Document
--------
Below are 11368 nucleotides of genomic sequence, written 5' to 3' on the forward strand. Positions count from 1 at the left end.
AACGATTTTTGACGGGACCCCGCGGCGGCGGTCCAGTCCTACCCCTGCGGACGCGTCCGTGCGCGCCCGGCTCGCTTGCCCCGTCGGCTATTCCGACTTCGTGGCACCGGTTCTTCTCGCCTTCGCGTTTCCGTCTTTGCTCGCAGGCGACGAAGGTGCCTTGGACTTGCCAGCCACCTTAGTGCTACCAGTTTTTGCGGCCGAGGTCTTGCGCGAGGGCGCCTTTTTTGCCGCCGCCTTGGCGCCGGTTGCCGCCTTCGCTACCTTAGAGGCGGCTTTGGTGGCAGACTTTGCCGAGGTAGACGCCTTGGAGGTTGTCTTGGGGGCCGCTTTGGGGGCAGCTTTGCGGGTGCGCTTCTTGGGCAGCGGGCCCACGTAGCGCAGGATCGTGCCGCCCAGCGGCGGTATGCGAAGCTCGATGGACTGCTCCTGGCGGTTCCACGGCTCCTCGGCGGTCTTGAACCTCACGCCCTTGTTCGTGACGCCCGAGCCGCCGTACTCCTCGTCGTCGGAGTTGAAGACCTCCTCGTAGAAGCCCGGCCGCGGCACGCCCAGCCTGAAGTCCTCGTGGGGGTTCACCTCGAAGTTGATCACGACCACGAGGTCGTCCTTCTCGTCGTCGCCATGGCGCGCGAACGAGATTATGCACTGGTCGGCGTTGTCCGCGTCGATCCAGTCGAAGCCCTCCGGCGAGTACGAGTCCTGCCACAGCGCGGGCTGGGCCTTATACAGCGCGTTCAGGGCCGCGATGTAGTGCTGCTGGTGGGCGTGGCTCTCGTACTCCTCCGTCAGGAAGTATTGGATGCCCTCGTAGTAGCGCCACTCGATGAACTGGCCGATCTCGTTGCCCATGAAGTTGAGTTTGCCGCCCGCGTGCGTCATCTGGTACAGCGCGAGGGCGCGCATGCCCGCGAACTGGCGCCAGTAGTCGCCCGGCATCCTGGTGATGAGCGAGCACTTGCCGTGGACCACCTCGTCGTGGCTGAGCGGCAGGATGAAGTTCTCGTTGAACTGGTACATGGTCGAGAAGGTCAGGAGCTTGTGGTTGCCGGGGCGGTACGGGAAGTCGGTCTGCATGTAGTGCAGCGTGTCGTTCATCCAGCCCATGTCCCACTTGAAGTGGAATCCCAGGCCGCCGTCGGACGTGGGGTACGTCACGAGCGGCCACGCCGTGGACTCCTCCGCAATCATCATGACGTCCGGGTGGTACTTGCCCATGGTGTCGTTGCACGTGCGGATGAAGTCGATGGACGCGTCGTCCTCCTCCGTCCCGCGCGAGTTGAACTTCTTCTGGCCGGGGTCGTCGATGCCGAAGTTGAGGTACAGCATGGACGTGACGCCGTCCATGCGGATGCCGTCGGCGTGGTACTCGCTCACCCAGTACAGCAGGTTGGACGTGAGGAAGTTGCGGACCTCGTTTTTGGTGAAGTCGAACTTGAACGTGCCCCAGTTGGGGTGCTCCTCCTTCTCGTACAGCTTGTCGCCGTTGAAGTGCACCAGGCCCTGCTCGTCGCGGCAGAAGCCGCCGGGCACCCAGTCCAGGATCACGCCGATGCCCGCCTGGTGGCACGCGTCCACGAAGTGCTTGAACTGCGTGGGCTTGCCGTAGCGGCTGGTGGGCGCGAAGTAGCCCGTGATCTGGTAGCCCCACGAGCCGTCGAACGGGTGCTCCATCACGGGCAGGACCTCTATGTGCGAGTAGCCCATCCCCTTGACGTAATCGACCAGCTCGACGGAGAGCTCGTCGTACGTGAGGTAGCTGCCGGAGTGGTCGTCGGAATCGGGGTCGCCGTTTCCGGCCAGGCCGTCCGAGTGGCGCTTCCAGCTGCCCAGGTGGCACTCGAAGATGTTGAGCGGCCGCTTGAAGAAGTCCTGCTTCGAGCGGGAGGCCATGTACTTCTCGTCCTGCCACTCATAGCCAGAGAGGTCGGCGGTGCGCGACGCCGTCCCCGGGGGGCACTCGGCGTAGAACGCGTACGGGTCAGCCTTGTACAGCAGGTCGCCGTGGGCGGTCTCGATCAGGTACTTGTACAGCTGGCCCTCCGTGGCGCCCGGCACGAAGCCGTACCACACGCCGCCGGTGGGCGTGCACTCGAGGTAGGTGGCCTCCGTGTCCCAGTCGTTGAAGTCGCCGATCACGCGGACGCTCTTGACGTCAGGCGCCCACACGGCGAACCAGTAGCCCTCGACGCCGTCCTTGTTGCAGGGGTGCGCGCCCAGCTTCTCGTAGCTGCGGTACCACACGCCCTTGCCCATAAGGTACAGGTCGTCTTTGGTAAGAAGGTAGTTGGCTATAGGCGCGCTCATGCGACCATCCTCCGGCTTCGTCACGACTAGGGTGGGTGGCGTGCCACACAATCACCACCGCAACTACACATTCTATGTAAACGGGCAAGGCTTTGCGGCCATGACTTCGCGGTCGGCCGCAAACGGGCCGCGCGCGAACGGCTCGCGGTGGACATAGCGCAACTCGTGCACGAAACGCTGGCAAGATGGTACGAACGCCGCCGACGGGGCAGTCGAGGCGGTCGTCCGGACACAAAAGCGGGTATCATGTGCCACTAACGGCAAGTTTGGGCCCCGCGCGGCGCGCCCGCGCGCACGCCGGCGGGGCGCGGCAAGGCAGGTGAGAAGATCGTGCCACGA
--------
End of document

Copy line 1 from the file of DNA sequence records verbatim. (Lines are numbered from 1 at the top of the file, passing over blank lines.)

Below are 11368 nucleotides of genomic sequence, written 5' to 3' on the forward strand. Positions count from 1 at the left end.